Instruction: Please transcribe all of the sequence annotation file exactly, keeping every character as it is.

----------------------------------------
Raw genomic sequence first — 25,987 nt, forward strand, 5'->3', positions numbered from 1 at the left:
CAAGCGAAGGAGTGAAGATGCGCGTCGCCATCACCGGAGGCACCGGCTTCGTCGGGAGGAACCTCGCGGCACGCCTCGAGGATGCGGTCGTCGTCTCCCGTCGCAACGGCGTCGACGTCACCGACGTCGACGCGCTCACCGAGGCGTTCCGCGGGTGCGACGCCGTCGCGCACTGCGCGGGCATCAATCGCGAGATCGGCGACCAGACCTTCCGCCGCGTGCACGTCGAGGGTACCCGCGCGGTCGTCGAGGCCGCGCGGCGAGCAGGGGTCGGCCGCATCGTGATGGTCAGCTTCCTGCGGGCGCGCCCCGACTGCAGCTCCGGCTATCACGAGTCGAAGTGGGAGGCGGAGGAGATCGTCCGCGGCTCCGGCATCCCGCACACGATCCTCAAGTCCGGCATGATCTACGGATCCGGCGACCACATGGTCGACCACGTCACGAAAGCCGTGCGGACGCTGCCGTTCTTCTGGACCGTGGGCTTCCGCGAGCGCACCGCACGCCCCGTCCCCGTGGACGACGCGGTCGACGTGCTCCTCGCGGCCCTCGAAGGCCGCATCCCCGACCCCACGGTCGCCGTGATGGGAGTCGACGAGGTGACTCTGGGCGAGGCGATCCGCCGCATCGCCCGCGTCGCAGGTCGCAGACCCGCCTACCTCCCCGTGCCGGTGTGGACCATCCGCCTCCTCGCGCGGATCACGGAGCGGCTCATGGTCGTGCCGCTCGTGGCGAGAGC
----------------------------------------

Raw genomic sequence first — 25,987 nt, forward strand, 5'->3', positions numbered from 1 at the left:
CAAGCGAAGGAGTGAAGATGCGCGTCGCCATCACCGGAGGCACCGGCTTCGTCGGGAGGAACCTCGCGGCACGCCTCGAGGATGCGGTCGTCGTCTCCCGTCGCAACGGCGTCGACGTCACCGACGTCGACGCGCTCACCGAGGCGTTCCGCGGGTGCGACGCCGTCGCGCACTGCGCGGGCATCAATCGCGAGATCGGCGACCAGACCTTCCGCCGCGTGCACGTCGAGGGTACCCGCGCGGTCGTCGAGGCCGCGCGGCGAGCAGGGGTCGGCCGCATCGTGATGGTCAGCTTCCTGCGGGCGCGCCCCGACTGCAGCTCCGGCTATCACGAGTCGAAGTGGGAGGCGGAGGAGATCGTCCGCGGCTCCGGCATCCCGCACACGATCCTCAAGTCCGGCATGATCTACGGATCCGGCGACCACATGGTCGACCACGTCACGAAAGCCGTGCGGACGCTGCCGTTCTTCTGGACCGTGGGCTTCCGCGAGCGCACCGCACGCCCCGTCCCCGTGGACGACGCGGTCGACGTGCTCCTCGCGGCCCTCGAAGGCCGCATCCCCGACCCCACGGTCGCCGTGATGGGAGTCGACGAGGTGACTCTGGGCGAGGCGATCCGCCGCATCGCCCGCGTCGCAGGTCGCAGACCCGCCTACCTCCCCGTGCCGGTGTGGACCATCCGCCTCCTCGCGCGGATCACGGAGCGGCTCATGGTCGTGCCGCTCGTGGCGAGAGC